This is a very unpopular opinion but democracy has made Gambians lazy, especially the men. When we wake up until we sleep again, it is politics and political discussions. It is UDP vs NPP. It is Darboe vs Barrow. What is even more tragic is a Gambian somewhere in Europe or America opening a WhatsApp chat group where he regularly sends audios to comment on everything. The rest of us who are here and are part of that WhatsApp chat group — stupid and aimless — would religiously follow whatever that person says about the situation in the country as if we’re not aware of it. We would bicker, insult and even cause violence just to ensure whatever that person says is the truth. The whole world is moving ahead while Gambians run around irrelevant issues like a cat following a laser in a dark room.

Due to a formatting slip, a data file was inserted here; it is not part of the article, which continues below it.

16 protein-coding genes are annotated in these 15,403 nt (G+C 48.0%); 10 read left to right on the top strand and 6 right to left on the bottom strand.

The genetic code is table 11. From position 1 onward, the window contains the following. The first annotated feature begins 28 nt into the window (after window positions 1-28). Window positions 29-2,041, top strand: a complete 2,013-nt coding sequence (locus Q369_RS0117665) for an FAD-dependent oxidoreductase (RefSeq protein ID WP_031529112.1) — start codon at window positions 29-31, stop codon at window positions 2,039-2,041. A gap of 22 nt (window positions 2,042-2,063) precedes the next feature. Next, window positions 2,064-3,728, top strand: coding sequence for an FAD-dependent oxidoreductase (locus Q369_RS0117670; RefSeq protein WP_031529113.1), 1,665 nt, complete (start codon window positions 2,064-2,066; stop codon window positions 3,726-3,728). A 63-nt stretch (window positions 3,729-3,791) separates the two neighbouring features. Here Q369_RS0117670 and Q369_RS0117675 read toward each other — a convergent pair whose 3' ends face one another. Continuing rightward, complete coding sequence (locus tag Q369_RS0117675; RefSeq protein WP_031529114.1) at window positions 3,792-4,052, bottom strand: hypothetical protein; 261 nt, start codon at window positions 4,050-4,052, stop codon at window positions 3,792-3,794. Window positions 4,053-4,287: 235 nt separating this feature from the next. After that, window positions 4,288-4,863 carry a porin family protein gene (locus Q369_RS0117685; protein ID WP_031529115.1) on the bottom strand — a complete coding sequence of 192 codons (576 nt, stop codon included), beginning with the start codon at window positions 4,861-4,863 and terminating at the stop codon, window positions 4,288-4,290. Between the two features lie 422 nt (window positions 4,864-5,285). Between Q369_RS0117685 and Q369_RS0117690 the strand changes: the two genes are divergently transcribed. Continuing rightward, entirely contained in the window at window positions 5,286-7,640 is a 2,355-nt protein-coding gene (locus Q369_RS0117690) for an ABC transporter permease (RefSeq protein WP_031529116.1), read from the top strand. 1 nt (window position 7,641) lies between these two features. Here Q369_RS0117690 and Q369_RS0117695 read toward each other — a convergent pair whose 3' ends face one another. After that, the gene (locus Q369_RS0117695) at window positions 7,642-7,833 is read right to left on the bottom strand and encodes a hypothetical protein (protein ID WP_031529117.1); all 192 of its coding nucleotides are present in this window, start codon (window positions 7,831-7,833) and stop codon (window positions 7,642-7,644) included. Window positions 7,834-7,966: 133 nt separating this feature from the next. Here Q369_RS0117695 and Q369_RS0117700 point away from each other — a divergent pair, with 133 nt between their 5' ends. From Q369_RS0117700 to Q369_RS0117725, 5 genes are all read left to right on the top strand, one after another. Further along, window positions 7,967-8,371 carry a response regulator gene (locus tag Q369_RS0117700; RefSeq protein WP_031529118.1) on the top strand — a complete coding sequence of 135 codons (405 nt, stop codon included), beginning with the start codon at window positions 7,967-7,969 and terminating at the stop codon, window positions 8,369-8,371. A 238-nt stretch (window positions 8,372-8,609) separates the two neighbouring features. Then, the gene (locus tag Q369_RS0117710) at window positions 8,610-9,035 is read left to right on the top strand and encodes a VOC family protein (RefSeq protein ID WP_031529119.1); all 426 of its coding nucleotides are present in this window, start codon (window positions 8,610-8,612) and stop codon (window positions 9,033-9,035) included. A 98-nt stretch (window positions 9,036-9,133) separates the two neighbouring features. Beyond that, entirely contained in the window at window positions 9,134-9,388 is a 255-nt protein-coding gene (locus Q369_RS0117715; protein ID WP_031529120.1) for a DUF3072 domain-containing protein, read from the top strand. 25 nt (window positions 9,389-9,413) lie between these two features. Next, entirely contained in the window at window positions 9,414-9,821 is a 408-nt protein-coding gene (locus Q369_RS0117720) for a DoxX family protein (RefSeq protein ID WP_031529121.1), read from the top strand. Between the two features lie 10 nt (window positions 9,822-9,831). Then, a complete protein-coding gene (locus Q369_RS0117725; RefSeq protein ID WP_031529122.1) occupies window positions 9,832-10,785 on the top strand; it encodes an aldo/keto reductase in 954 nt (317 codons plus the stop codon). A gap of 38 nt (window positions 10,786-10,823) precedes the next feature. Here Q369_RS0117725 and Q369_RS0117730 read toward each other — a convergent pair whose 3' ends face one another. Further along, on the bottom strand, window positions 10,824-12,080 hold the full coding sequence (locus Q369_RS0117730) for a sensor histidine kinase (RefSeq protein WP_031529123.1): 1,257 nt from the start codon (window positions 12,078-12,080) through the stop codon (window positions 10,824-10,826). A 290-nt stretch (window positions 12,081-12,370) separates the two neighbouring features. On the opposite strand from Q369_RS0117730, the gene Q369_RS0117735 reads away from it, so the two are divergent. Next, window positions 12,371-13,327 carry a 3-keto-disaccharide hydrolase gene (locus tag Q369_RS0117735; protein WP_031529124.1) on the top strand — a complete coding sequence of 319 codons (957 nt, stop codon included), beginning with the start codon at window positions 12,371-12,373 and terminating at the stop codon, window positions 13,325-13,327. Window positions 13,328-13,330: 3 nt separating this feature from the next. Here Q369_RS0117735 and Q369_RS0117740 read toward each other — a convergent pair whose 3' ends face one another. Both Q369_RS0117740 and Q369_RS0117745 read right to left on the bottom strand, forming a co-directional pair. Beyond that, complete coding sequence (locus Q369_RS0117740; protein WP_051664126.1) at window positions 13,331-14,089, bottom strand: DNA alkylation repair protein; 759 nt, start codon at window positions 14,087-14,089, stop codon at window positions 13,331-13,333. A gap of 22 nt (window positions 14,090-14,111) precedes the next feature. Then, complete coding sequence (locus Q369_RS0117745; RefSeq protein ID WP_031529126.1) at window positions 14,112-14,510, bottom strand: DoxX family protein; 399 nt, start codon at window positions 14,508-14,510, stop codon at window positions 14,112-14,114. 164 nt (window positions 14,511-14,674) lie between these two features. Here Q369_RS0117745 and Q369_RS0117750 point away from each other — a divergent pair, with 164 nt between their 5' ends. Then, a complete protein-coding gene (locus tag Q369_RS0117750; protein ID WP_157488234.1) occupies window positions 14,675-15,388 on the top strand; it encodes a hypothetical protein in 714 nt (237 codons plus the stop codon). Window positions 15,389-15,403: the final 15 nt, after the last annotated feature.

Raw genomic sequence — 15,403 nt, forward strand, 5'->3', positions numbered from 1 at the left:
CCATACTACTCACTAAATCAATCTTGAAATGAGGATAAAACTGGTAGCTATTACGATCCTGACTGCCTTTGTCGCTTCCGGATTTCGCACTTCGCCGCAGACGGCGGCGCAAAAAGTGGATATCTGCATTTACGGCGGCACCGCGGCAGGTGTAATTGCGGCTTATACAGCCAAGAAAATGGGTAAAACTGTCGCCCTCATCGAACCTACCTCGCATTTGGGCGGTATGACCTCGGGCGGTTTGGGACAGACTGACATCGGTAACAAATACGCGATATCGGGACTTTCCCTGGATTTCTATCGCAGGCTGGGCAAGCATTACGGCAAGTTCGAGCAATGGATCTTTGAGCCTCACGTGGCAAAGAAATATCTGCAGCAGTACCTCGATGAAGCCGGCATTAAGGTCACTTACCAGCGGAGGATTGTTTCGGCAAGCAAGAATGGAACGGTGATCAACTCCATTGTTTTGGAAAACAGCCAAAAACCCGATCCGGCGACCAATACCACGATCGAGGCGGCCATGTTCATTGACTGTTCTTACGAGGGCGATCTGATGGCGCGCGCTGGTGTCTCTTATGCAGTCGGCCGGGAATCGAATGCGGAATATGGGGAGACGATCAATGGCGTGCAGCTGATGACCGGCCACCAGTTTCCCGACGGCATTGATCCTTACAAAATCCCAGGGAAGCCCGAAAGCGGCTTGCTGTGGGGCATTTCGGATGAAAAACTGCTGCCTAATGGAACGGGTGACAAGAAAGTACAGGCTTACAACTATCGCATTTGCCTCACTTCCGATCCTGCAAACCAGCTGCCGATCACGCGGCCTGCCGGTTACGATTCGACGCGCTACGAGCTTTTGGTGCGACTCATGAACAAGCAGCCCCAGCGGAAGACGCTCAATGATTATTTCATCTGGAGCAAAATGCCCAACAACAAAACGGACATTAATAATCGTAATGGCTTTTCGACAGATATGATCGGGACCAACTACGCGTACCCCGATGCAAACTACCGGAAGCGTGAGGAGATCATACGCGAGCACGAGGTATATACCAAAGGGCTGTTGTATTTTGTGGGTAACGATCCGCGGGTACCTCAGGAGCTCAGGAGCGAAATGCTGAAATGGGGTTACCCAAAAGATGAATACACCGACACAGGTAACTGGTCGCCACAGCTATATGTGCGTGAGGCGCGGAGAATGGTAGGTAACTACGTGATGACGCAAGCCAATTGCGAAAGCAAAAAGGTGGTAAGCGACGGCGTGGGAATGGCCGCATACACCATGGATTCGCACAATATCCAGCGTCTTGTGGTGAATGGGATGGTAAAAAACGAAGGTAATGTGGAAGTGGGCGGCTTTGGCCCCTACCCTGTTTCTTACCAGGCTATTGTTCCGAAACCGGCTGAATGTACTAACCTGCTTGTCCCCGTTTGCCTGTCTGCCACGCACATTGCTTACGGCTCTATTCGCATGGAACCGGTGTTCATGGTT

I am only optimistic about this country when I see pictures of it. Every other thing here makes me want to run and hide. Religion and pessimism don’t always go together. But as far as this country is concerned, I am pessimistic and I am religious. Maybe I am not religious after all. I believe The Gambia deserves better things and better Gambians. We have vast arable land which we could have used to feed our people but we’re selling it all to real estate agencies and individuals who would keep it undeveloped until it appreciates while the poor struggle for housing in urban areas. We should have passed the anti-corruption bill but the parliamentarians removed a clause which questions illicit enrichment rendering it toothless. We should have built better and more roads to ease the transportation nightmare. We should have controlled prices of basic commodities and raised our standard of living. We should have a better salary scale which would ensure people save some money and not finish their salary even before it comes due to loans. We should review our civil service and root out inefficiency and poor work ethics. We should empower businesses and invest in skills acquisition so that Gambians will not find The Gambia so inhabitable that risking their lives in the Mediterranean becomes more appealing than staying. We should be making laws to protect women and girls from abuse and violence. There are thousands of things that we can do at every level to make this country better for everyone and not spend weeks on the clitoris of girls as if it makes us horny like we’ve been bitten by a Brazilian wandering spider. But no, we will not. It is late for that. It’s like a fish swimming in a lake; grabbing every little thing that floats around as it enjoyed a stunning wonder of nature. But what the fish didn’t realise was that an osprey had been scanning and watching it afar for minutes, waiting and waiting for the right moment. The unsuspecting fish would occasionally skip out of water and into the air before dropping back in while the osprey watched. When the osprey was sure the fish had moved into a dangerous territory, it started descending with speed and focus. Eyes wide and fixed on the prey and the sharp talons pointed to the target. Just a meter away from hitting the water, it dawned on the poor fish that a deadly predator is within a clutching distance. But the speed of its swimming or the agility of its movement wouldn’t save it this time. It is too late. In a matter of seconds, the fish was wriggling in the talons of the osprey which even started pecking it alive while flying to the treetop. It is too late for The Gambia. Brace for impact!